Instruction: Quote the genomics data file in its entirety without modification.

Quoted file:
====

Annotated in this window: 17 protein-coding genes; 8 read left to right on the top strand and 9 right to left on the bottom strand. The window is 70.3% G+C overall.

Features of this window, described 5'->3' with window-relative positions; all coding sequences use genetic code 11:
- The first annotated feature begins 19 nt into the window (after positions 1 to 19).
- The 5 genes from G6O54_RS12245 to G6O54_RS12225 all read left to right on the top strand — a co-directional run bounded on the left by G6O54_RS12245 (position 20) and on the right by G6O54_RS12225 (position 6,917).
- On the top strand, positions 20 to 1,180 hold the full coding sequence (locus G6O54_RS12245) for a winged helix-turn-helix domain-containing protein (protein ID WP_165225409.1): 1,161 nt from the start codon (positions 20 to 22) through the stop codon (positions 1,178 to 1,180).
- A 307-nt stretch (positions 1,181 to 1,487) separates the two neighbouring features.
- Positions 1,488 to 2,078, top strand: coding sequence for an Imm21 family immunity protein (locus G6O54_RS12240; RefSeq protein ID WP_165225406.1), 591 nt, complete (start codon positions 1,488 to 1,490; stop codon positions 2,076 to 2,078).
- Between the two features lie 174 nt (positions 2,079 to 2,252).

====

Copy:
Annotated in this window: 17 protein-coding genes; 8 read left to right on the top strand and 9 right to left on the bottom strand. The window is 70.3% G+C overall.

Features of this window, described 5'->3' with window-relative positions; all coding sequences use genetic code 11:
- The first annotated feature begins 19 nt into the window (after positions 1 to 19).
- The 5 genes from G6O54_RS12245 to G6O54_RS12225 all read left to right on the top strand — a co-directional run bounded on the left by G6O54_RS12245 (position 20) and on the right by G6O54_RS12225 (position 6,917).
- On the top strand, positions 20 to 1,180 hold the full coding sequence (locus G6O54_RS12245) for a winged helix-turn-helix domain-containing protein (protein ID WP_165225409.1): 1,161 nt from the start codon (positions 20 to 22) through the stop codon (positions 1,178 to 1,180).
- A 307-nt stretch (positions 1,181 to 1,487) separates the two neighbouring features.
- Positions 1,488 to 2,078, top strand: coding sequence for an Imm21 family immunity protein (locus G6O54_RS12240; RefSeq protein ID WP_165225406.1), 591 nt, complete (start codon positions 1,488 to 1,490; stop codon positions 2,076 to 2,078).
- Between the two features lie 174 nt (positions 2,079 to 2,252).